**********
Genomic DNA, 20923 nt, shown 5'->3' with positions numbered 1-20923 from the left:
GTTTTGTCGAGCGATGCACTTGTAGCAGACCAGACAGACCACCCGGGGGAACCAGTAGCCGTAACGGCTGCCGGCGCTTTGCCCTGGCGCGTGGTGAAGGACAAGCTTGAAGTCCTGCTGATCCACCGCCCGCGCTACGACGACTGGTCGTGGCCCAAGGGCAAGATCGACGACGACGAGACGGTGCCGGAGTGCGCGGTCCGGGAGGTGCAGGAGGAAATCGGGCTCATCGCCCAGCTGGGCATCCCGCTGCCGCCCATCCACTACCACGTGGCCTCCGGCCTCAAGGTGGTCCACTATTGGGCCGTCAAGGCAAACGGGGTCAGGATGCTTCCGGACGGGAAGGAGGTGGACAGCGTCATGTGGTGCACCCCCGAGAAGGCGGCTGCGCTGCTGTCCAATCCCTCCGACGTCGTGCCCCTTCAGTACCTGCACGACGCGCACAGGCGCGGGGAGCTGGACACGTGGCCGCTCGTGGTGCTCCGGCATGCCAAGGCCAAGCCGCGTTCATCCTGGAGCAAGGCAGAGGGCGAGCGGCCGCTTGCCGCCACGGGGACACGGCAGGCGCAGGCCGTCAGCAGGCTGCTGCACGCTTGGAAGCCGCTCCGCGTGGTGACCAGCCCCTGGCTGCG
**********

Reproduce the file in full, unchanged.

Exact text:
Genomic DNA, 20923 nt, shown 5'->3' with positions numbered 1-20923 from the left:
GTTTTGTCGAGCGATGCACTTGTAGCAGACCAGACAGACCACCCGGGGGAACCAGTAGCCGTAACGGCTGCCGGCGCTTTGCCCTGGCGCGTGGTGAAGGACAAGCTTGAAGTCCTGCTGATCCACCGCCCGCGCTACGACGACTGGTCGTGGCCCAAGGGCAAGATCGACGACGACGAGACGGTGCCGGAGTGCGCGGTCCGGGAGGTGCAGGAGGAAATCGGGCTCATCGCCCAGCTGGGCATCCCGCTGCCGCCCATCCACTACCACGTGGCCTCCGGCCTCAAGGTGGTCCACTATTGGGCCGTCAAGGCAAACGGGGTCAGGATGCTTCCGGACGGGAAGGAGGTGGACAGCGTCATGTGGTGCACCCCCGAGAAGGCGGCTGCGCTGCTGTCCAATCCCTCCGACGTCGTGCCCCTTCAGTACCTGCACGACGCGCACAGGCGCGGGGAGCTGGACACGTGGCCGCTCGTGGTGCTCCGGCATGCCAAGGCCAAGCCGCGTTCATCCTGGAGCAAGGCAGAGGGCGAGCGGCCGCTTGCCGCCACGGGGACACGGCAGGCGCAGGCCGTCAGCAGGCTGCTGCACGCTTGGAAGCCGCTCCGCGTGGTGACCAGCCCCTGGCTGCG